“Listen,” she said, “I’ve been meaning to talk to you. Will you give me a call when you get back, I’d really appreciate it. God, I should introduce myself, I’m Kiki McFadden from Round Tower Real Estate in Ballygale.”

They shook hands and he said,

“Hi, I’m James, James Callahan.”

She gave him her business card and said,“God that’s gas, you have the same name as a cousin of mine in Mayo. I know you to see as Bonzo.”

He put her card on the dashboard and said,“Nice meeting you, Kiwi.”

“Kiki,” she corrected.

“Of course,” he smiled, “Kiki”

The VW pulled away slowly and Bonzo scoped her out in the wing mirror as she went back to her jeep, taking a call on her mobile. She had a full figure, tight power suit and sexy swagger.

“She’s a smooth operator,” he said.

“They’re on to you, man,” warned Guy.

He didn’t call Kiki McFadden when he got back from the Electric Picnic. The outing lasted longer than he had planned. On the way home he made a detour to West Cork with two English women and stayed with them for three days. Then Kiki’s business card disappeared from the dashboard and he forgot all about her.

Autumn arrived and he was away a lot. There was no VW parked beside the cottage when Kiki passed and after a few weeks, she slid a note under his door.
“I heard the Picnic was great. Hope you enjoyed it. Give me a call for lunch sometime when you’re free — All the Best, Kiki.”

Bonzo put the note beside the phone and it got covered with piles of mail. Guy came over with horses and they went to a Christy Moore gig in Lisdoonvarna. Then Bonzo disappeared and nobody saw him for weeks.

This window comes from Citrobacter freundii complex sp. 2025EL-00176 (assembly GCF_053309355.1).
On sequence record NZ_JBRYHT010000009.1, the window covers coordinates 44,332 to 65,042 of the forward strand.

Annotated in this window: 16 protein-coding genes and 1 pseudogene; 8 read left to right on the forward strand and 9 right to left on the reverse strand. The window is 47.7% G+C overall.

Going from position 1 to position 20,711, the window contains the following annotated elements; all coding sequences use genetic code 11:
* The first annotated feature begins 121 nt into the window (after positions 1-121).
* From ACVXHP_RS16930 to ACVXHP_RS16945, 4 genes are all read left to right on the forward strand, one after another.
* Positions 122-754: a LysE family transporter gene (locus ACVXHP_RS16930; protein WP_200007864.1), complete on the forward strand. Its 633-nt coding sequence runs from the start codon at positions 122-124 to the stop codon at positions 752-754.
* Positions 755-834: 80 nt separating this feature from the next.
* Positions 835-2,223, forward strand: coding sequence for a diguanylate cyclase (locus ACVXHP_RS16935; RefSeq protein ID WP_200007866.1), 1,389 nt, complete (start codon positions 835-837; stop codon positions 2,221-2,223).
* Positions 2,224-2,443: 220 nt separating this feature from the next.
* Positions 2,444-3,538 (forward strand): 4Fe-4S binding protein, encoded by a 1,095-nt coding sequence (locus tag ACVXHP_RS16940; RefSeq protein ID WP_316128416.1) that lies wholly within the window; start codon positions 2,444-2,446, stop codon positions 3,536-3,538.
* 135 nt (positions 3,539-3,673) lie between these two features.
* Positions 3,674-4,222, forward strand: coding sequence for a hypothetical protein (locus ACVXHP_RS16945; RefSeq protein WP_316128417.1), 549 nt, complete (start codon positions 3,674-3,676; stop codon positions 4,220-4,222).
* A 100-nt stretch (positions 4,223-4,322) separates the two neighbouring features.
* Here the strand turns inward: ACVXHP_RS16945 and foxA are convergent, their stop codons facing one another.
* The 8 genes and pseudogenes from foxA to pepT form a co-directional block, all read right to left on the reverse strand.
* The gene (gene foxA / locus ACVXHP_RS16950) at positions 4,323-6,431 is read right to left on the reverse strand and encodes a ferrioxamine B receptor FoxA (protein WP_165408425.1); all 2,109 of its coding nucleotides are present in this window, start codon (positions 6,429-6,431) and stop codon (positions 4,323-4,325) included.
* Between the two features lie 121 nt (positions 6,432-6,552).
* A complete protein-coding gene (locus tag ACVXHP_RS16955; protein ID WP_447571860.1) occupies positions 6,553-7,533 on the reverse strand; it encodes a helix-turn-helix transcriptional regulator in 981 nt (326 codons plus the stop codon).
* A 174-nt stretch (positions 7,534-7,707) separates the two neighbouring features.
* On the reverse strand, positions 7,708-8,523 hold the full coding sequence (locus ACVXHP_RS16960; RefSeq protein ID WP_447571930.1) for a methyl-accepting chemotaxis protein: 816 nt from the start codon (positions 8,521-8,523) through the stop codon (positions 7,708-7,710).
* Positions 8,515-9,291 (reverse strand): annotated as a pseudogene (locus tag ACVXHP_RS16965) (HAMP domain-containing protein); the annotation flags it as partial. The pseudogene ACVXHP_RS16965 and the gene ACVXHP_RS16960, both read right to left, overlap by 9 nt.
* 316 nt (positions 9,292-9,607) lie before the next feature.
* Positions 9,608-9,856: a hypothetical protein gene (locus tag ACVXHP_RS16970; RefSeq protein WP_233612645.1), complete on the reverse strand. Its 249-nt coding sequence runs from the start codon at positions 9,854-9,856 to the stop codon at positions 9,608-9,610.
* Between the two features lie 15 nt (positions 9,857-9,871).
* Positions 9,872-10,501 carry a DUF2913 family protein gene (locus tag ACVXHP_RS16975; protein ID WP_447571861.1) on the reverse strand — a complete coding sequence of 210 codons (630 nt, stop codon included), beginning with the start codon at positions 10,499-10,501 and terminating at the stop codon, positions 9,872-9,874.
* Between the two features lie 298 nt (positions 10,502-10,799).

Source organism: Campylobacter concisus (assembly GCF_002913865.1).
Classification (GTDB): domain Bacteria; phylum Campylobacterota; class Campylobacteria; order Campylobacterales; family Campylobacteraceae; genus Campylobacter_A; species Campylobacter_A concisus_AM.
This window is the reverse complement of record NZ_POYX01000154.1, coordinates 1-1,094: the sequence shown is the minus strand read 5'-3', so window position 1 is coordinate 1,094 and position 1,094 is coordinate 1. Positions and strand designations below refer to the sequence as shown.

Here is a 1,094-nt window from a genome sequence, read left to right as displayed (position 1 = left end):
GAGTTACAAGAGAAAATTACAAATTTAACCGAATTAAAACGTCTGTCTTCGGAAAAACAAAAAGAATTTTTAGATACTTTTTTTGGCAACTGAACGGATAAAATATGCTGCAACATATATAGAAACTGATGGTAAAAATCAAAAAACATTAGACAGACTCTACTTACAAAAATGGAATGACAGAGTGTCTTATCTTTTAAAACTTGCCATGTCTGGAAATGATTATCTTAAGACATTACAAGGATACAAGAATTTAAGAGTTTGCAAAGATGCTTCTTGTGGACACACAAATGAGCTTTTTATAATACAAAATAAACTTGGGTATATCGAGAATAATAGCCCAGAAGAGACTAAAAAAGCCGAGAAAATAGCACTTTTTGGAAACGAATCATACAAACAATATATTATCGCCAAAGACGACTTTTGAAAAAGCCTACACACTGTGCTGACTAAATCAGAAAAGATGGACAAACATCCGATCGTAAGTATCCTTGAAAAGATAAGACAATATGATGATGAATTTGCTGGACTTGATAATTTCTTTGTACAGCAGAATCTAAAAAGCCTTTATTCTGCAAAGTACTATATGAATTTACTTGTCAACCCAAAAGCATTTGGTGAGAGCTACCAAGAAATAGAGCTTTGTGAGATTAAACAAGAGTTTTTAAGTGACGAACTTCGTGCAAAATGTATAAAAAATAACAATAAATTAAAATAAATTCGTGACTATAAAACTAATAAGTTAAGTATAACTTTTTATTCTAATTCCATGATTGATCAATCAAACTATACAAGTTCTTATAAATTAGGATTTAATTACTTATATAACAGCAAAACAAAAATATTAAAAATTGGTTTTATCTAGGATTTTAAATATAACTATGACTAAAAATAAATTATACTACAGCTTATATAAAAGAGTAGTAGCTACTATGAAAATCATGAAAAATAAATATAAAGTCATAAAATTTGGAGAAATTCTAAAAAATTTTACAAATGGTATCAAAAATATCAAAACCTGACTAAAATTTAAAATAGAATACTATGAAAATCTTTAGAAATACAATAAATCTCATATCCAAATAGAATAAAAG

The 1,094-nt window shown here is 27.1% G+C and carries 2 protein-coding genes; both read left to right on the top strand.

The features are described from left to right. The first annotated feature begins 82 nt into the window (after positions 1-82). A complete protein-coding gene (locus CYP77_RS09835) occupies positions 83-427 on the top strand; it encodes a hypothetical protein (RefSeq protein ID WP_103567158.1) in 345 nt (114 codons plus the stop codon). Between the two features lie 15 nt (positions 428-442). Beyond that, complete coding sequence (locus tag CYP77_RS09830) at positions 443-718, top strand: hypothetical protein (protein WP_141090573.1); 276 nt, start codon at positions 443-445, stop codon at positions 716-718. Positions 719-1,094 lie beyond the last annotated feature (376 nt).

Kiki’s head turned when she noticed the camper van tucked behind the cottage. She parked the jeep and knocked on Bonzo’s front door. It was Sunday and he was having a snooze by the fire, a weekend radio talk show chattering away unheeded. Her knock woke him. Dang! Bet they have heard the radio, I’d better see who it is, he thought.

“Hello Bonzo,” Kiki, greeted and he was startled. For a second he didn’t recognize her, she was dressed for heavy weather in an Australian outback raincoat and broad brimmed hat.

“It’s Kiki, remember?”

“Of course, of course, Kiki.”

“Is this a good time to call on you? I know it’s the weekend, but I can never seem to get you at home during the week. How’re things anyway?”

“Fine, fine, great. Yeah, come in. Please, you’re welcome. The place is a bit of a mess.”

“Arrah it’s fine, what are you talking about. You should see my place! God this is grand, Bonzo, lovely and cosy.”

“Thanks. Would you like coffee.”

“God I’d love a cup, d’you know that? This is a lovely spot, and you have the open fire and all. God but I’d love a place like this…”

“Milk and sugar?”

“No sugar thanks. I s’pose you don’t have soy milk?”

“I’m afraid not. Sorry.”

“Arrah, it’s grand…just black is fine.”

They made small talk about the weather and she asked about the Electric Picnic.

“I’d love to go there next year. You’ll have to remind me when tickets come on sale. God but you have a very interesting life Bonzo. And d’you mind me asking, what do you do for a living?”

“Nothing very exciting, pen and paper work,” he said vaguely.

“I bet you’re a writer,” she smiled, “you have that look. Do you write poetry?”

“On occasion,” he replied, “but I wouldn’t consider myself a poet.”

“I would,” she said, “and I bet you’re very good. A lot of great artists didn’t consider themselves as good as they were. D’you know what I mean? Like Van Gogh, like.”

“Poor Vincent,” sighed Bonzo.
“Yeah, he cut off his ear, didn’t he? But listen,” she said, slowing her voice a gear, “we have a client who is very interested in buying some land from you.”


“Yes, I can’t say who it is at the moment, but it’s a serious player. They’d be interested in buying as much as you’d sell them along the road.”

“For development, I presume. It’s not somebody who wants it to farm.”